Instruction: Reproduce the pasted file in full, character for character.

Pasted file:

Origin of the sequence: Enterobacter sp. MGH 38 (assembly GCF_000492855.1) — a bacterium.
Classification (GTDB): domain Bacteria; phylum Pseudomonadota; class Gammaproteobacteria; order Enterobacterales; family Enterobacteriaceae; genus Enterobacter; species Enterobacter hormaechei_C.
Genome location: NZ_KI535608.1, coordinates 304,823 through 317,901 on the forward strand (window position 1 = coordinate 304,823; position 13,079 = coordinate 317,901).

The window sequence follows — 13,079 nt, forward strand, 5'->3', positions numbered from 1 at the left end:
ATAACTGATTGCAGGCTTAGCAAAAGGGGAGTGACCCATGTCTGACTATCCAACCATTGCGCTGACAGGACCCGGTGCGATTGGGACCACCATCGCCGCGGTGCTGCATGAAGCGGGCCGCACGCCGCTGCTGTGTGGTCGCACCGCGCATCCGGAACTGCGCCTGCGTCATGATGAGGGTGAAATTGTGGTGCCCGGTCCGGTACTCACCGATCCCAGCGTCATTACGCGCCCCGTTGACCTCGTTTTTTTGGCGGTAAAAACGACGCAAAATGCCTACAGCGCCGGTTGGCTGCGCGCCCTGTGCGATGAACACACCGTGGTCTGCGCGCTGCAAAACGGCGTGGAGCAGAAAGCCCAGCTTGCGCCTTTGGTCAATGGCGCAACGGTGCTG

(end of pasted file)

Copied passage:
Origin of the sequence: Enterobacter sp. MGH 38 (assembly GCF_000492855.1) — a bacterium.
Classification (GTDB): domain Bacteria; phylum Pseudomonadota; class Gammaproteobacteria; order Enterobacterales; family Enterobacteriaceae; genus Enterobacter; species Enterobacter hormaechei_C.
Genome location: NZ_KI535608.1, coordinates 304,823 through 317,901 on the forward strand (window position 1 = coordinate 304,823; position 13,079 = coordinate 317,901).

The window sequence follows — 13,079 nt, forward strand, 5'->3', positions numbered from 1 at the left end:
ATAACTGATTGCAGGCTTAGCAAAAGGGGAGTGACCCATGTCTGACTATCCAACCATTGCGCTGACAGGACCCGGTGCGATTGGGACCACCATCGCCGCGGTGCTGCATGAAGCGGGCCGCACGCCGCTGCTGTGTGGTCGCACCGCGCATCCGGAACTGCGCCTGCGTCATGATGAGGGTGAAATTGTGGTGCCCGGTCCGGTACTCACCGATCCCAGCGTCATTACGCGCCCCGTTGACCTCGTTTTTTTGGCGGTAAAAACGACGCAAAATGCCTACAGCGCCGGTTGGCTGCGCGCCCTGTGCGATGAACACACCGTGGTCTGCGCGCTGCAAAACGGCGTGGAGCAGAAAGCCCAGCTTGCGCCTTTGGTCAATGGCGCAACGGTGCTG